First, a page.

Climate change plans and the next generation of leaders- What's Your Point?

Millennials, whether Republican or Democrat, Independent or politically indifferent, have, for the most part, a deeper trust of science than previous generations. What most of those scientists are finding is that the earth's climate is clearly changing and hu+man activity, particularly the burning of fossil fuels, is a major contributing factor.

The Independence Day weekend edition of What's Your Point brings together a panel of talented young leaders so-called Millenials, 
who have already demonstrated a desire to lead our community into a future filled with both uncertainty and opportunity.
Michele Leal, Latino Texas PAC, Genevieve Carter, Communication Dir. of Harris County GOP, Raj Sahotra, co-founder Momentum Education, Charles Blain, Urban Reform, and Anthony Dolcefino, conservative, former City Council candidate, join Greg Groogan to talk about what steps the government should be making and what the populace should demand. 

Associated Press - July 2, 2020    Global warming looks like it will be a bigger problem for the world’s fish species than scientists first thought: A new study shows that when fish are spawning or are embryos they are more vulnerable to hotter water.

With medium-level human-caused climate change expected by the end of the century, the world’s oceans, rivers and lakes will be too hot for about 40% of the world’s fish species in the spawning or embryonic life stages, according to a study in Thursday’s journal Science. That means they could go extinct or be forced to change how and where they live and reproduce.

Until now, biologists had just studied adult fish. For adult fish, around 2% to 3% of the species would be in the too-hot zone in the year 2100 with similar projected warming. So using this new approach reveals a previously unknown problem for the future of fish, scientists said.

In a worst-case climate change scenario, which some scientists said is increasingly unlikely, the figure for species in trouble jumps to 60%.

These vulnerable times in the life of a fish make this a “bottleneck” in the future health of species, said study co-author Hans-Otto Portner, a marine biologist at the Alfred Wegener Institute in Germany.

A marine heatwave last year, known as a blob, caused large numbers of migrating salmon to die throughout Alaska’s rivers. It also killed off cod eggs, showing what a warmer future might be like, said study lead author Flemming Dahlke, a marine biologist at the institute.

“With spawning fish and embryos most sensitive to warming waters, it means fish populations won’t be able to replace themselves,” said Rutgers University ecologist Malin Pinsky, who wasn’t part of the study but praised it. “Without reproduction and offspring, we have no fish, no fishing, and no fish on our plates.”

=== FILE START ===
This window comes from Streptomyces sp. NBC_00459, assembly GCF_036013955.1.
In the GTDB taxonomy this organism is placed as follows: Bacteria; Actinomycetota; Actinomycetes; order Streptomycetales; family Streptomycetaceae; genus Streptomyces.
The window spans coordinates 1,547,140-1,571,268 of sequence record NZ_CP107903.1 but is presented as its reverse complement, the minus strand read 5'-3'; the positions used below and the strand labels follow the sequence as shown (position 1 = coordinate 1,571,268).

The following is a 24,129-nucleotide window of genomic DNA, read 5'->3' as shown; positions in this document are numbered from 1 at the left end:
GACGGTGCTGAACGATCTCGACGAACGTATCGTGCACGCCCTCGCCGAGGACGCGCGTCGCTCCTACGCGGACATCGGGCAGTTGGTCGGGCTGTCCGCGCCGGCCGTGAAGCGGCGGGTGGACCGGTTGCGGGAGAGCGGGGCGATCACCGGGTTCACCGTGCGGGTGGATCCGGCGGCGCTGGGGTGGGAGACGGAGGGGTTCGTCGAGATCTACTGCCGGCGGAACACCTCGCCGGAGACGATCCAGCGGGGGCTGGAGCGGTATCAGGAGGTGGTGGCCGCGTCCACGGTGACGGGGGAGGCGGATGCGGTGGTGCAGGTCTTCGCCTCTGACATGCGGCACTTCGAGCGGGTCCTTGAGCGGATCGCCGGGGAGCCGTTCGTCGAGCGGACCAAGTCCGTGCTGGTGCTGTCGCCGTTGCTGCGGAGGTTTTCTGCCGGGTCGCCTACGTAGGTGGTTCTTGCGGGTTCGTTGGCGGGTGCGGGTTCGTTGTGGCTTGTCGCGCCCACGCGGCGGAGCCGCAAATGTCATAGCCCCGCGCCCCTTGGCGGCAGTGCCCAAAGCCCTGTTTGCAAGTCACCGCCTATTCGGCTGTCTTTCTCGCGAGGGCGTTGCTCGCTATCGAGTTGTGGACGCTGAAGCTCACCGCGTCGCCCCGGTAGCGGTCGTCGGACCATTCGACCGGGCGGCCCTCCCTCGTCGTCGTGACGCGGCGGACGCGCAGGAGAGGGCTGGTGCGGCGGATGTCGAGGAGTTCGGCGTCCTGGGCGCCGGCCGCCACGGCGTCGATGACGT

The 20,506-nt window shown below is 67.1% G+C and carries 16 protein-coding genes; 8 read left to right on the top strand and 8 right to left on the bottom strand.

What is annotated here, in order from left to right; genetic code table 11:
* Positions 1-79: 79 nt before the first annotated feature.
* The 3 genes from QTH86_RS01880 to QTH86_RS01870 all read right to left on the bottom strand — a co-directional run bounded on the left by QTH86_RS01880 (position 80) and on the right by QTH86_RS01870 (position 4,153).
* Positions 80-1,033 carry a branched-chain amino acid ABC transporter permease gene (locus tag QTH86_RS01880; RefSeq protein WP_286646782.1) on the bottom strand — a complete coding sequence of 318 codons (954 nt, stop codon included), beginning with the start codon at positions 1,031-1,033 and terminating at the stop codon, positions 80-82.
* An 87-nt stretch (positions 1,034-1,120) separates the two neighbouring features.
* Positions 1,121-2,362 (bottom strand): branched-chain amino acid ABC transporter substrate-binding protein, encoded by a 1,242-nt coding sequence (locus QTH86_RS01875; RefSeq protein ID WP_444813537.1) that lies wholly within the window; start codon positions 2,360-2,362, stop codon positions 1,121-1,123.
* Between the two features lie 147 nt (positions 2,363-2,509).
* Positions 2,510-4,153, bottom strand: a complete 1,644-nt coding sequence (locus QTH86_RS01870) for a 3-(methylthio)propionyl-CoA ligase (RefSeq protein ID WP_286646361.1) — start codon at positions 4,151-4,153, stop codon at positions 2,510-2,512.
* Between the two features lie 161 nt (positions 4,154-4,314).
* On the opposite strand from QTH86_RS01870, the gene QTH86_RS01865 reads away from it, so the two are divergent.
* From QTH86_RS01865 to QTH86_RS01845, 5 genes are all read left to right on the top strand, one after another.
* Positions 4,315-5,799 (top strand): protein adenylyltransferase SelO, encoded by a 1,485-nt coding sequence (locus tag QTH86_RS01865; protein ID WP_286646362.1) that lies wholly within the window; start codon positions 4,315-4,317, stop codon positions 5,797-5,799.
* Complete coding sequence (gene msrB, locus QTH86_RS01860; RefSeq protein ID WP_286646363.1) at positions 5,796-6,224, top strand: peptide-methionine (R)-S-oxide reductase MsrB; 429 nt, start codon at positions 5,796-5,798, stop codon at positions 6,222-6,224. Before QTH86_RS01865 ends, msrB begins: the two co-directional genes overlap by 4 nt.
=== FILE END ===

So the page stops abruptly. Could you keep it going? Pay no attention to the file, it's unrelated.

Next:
In studying 694 species, Dahlke and Portner found some of the fish likely to be hardest hit by this phenomenon include Alaska pollock the biggest fishery in the United States and the source of fast-food fillets — and well-known species such as sockeye salmon, brown trout, bonito, barracuda and swordfish.

“The more we allow the temperature to change ... the more we will lose the natural foundation of human life, including food from the sea,” Portner said.

When it gets too warm for spawning, the species could still possibly move to someplace cooler or spawn at another time, but that’s not easy, Dahlke said. “This could mean a lot of problems for many species.”

WASHINGTON (AP)  -  June 30, 2020    House Democrats on Tuesday unveiled a plan to address climate change that would set a goal of net-zero greenhouse gas emissions by 2050 while pushing renewable energy such as wind and solar power and addressing environmental contamination that disproportionately harms low-income and minority communities.

The election-year plan backed by House Speaker Nancy Pelosi and other leaders is less ambitious than a sweeping Green New Deal that a group of progressive Democrats outlined last year to combat climate change and create thousands of jobs in renewable energy.

The Green New Deal, championed by Rep. Alexandria Ocasio-Cortez, D-N.Y., calls for dramatic steps to virtually eliminate U.S. greenhouse gas emissions by 2030 with a goal of meeting “100% of the power demand in the United States through clean, renewable and zero-emission energy sources,” including nuclear power.

The new plan, put forth Tuesday in a 538-page report, offers similar goals but at a slower pace. It sets a range of targets, including a 45% reduction by 2030 of greenhouse gas emissions, which cause global warming.

The plan also would require that by 2035 new cars emit no greenhouse gases, while heavy-duty trucks would eliminate those emissions by 2040. The plan would eliminate overall emissions from the power sector by 2040 and all but eliminate greenhouse emissions from all economic sectors by 2050.

Supporters say the plan, presented by Democrats on the House Select Committee on the Climate Crisis, by 2050 would save more than 60,000 American lives every year thanks to reduced air pollution, as well as nearly $8 trillion thanks to health and climate benefits.